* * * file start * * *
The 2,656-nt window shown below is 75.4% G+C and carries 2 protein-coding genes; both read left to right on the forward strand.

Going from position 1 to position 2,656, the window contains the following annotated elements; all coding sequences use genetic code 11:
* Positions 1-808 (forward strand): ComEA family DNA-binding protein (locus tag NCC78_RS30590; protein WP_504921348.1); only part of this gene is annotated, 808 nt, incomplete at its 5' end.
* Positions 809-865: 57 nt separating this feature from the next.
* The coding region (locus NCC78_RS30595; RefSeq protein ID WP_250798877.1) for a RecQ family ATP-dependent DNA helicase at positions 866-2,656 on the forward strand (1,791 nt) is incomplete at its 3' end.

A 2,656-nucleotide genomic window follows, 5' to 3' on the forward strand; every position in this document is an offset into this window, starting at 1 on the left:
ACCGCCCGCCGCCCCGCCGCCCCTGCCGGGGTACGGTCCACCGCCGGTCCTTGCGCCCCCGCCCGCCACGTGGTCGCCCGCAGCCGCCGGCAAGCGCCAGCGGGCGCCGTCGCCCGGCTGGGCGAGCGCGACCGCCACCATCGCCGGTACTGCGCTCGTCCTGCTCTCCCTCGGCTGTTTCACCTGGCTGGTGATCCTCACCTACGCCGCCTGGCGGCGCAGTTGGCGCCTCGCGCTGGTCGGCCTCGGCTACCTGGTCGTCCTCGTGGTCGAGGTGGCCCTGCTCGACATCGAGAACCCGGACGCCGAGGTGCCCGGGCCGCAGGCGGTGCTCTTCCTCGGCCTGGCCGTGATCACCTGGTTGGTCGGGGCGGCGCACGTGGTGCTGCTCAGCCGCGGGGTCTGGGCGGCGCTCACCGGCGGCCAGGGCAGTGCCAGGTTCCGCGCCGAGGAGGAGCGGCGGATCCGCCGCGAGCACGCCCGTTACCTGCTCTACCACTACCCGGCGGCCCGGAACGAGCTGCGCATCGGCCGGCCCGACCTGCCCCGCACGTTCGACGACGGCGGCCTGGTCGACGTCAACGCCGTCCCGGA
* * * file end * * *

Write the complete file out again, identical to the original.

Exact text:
The 2,656-nt window shown below is 75.4% G+C and carries 2 protein-coding genes; both read left to right on the forward strand.

Going from position 1 to position 2,656, the window contains the following annotated elements; all coding sequences use genetic code 11:
* Positions 1-808 (forward strand): ComEA family DNA-binding protein (locus tag NCC78_RS30590; protein WP_504921348.1); only part of this gene is annotated, 808 nt, incomplete at its 5' end.
* Positions 809-865: 57 nt separating this feature from the next.
* The coding region (locus NCC78_RS30595; RefSeq protein ID WP_250798877.1) for a RecQ family ATP-dependent DNA helicase at positions 866-2,656 on the forward strand (1,791 nt) is incomplete at its 3' end.

A 2,656-nucleotide genomic window follows, 5' to 3' on the forward strand; every position in this document is an offset into this window, starting at 1 on the left:
ACCGCCCGCCGCCCCGCCGCCCCTGCCGGGGTACGGTCCACCGCCGGTCCTTGCGCCCCCGCCCGCCACGTGGTCGCCCGCAGCCGCCGGCAAGCGCCAGCGGGCGCCGTCGCCCGGCTGGGCGAGCGCGACCGCCACCATCGCCGGTACTGCGCTCGTCCTGCTCTCCCTCGGCTGTTTCACCTGGCTGGTGATCCTCACCTACGCCGCCTGGCGGCGCAGTTGGCGCCTCGCGCTGGTCGGCCTCGGCTACCTGGTCGTCCTCGTGGTCGAGGTGGCCCTGCTCGACATCGAGAACCCGGACGCCGAGGTGCCCGGGCCGCAGGCGGTGCTCTTCCTCGGCCTGGCCGTGATCACCTGGTTGGTCGGGGCGGCGCACGTGGTGCTGCTCAGCCGCGGGGTCTGGGCGGCGCTCACCGGCGGCCAGGGCAGTGCCAGGTTCCGCGCCGAGGAGGAGCGGCGGATCCGCCGCGAGCACGCCCGTTACCTGCTCTACCACTACCCGGCGGCCCGGAACGAGCTGCGCATCGGCCGGCCCGACCTGCCCCGCACGTTCGACGACGGCGGCCTGGTCGACGTCAACGCCGTCCCGGA